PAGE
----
Noncontiguous T cell epitopes in autoimmune diabetes: From mice to men and back again

Nitin Amdare, Anthony W. Purcell, Teresa P. DiLorenzo

Research output: Contribution to journalReview articlepeer-review

2 Scopus citations


Type 1 diabetes (T1D) is a T cell–mediated autoimmune disease that affects the insulin-producing beta cells of the pancreatic islets. The nonobese diabetic mouse is a widely studied spontaneous model of the disease that has contributed greatly to our understanding of T1D pathogenesis. This is especially true in the case of antigen discovery. Upon review of existing knowledge concerning the antigens and peptide epitopes that are recognized by T cells in this model, good concordance is observed between mouse and human antigens. A fascinating recent illustration of the contribution of the nonobese diabetic mouse in the area of epitope identification is the discovery of noncontiguous CD4+ T cell epitopes. This novel epitope class is characterized by the linkage of an insulin-derived peptide to, most commonly, a fragment of a natural cleavage product of another beta cell secretory granule constituent. These so-called hybrid insulin peptides are also recognized by T cells in patients with T1D, although the precise mechanism for their generation has yet to be defined and is the subject of active investigation. Although evidence from the tumor immunology arena documented the existence of noncontiguous CD8+ T cell epitopes, generated by proteasome-mediated peptide splicing involving transpeptidation, such CD8+ T cell epitopes were thought to be a rare immunological curiosity. However, recent advances in bioinformatics and mass spectrometry have challenged this view. These developments, coupled with the discovery of hybrid insulin peptides, have spurred a search for noncontiguous CD8+ T cell epitopes in T1D, an exciting frontier area still in its infancy.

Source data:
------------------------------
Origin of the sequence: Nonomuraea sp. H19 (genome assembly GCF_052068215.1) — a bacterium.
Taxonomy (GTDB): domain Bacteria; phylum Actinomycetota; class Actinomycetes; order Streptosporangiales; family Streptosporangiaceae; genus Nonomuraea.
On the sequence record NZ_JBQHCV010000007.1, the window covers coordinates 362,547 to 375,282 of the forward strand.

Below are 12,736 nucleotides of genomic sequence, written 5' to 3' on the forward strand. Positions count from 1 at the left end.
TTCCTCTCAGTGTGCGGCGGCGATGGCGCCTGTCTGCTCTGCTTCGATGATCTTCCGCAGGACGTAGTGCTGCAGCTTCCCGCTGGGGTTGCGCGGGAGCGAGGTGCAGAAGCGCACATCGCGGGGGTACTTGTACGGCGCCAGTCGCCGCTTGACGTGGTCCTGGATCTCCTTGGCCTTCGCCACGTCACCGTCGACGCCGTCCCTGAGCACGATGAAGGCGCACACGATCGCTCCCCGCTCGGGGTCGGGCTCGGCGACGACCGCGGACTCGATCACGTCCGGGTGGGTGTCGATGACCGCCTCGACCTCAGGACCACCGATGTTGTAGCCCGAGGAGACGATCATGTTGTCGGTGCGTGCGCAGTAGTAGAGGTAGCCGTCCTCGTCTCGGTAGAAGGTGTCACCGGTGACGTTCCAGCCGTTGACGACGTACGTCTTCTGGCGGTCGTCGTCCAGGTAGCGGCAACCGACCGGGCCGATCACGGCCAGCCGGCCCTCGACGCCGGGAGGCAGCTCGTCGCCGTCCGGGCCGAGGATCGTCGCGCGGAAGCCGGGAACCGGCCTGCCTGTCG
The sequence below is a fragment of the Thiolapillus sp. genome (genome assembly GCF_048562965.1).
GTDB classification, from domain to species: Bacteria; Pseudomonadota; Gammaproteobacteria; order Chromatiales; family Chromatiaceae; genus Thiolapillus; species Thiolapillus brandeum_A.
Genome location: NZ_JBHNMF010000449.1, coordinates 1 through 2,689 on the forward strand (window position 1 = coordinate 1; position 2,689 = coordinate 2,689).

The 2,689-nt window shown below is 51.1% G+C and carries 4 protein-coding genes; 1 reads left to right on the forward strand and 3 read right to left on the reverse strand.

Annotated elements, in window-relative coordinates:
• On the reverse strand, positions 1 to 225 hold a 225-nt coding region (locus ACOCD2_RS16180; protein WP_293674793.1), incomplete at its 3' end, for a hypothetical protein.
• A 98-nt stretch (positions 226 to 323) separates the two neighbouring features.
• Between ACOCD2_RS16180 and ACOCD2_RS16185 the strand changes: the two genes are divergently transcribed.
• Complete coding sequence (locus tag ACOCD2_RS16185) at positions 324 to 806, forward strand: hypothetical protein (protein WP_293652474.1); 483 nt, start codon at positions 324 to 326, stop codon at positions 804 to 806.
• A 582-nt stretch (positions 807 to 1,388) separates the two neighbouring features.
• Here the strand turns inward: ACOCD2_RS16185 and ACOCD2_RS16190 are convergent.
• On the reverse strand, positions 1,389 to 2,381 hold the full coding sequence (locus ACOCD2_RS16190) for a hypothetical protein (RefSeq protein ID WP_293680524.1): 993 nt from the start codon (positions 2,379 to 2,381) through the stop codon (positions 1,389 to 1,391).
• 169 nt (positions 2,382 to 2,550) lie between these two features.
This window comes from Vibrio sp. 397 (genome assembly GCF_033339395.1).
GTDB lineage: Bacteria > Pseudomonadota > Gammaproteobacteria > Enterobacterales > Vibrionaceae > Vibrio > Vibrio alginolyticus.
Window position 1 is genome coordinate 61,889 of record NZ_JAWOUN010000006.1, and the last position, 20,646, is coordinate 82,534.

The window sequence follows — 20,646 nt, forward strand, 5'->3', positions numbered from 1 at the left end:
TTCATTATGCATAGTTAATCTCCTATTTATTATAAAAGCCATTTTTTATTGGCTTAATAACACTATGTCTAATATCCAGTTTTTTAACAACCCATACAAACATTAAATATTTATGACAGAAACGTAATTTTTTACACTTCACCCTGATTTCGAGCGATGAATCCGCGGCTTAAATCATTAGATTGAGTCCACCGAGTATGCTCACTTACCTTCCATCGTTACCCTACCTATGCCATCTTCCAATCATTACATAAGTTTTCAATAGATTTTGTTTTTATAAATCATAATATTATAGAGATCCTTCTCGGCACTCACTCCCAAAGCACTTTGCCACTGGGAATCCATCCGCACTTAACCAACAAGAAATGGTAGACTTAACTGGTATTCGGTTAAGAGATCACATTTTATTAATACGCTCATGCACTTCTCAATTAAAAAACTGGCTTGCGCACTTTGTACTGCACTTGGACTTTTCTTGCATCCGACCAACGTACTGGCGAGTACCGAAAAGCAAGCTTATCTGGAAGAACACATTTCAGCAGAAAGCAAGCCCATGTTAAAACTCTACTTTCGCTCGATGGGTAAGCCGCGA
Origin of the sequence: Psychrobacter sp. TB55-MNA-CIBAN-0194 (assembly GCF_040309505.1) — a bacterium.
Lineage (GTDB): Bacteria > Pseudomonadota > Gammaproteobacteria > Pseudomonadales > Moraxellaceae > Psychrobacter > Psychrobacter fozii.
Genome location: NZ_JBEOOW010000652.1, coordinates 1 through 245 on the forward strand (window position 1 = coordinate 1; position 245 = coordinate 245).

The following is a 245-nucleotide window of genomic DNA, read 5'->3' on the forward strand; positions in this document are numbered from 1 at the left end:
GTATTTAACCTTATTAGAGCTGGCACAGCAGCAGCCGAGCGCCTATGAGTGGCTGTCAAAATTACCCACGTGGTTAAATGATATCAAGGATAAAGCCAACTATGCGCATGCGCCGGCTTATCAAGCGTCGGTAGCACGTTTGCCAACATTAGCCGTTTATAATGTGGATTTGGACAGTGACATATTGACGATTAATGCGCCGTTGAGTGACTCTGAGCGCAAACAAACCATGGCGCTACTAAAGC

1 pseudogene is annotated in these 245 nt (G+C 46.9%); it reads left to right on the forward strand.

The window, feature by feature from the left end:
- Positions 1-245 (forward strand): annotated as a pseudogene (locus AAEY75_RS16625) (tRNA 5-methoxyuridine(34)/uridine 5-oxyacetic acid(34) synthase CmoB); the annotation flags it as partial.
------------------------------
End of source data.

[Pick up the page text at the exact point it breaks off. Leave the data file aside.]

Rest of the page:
Original languageEnglish (US)
Article number100827
JournalJournal of Biological Chemistry
Issue number1
StatePublished - Jul 1 2021

ASJC Scopus subject areas

  • Biochemistry
  • Molecular Biology
  • Cell Biology


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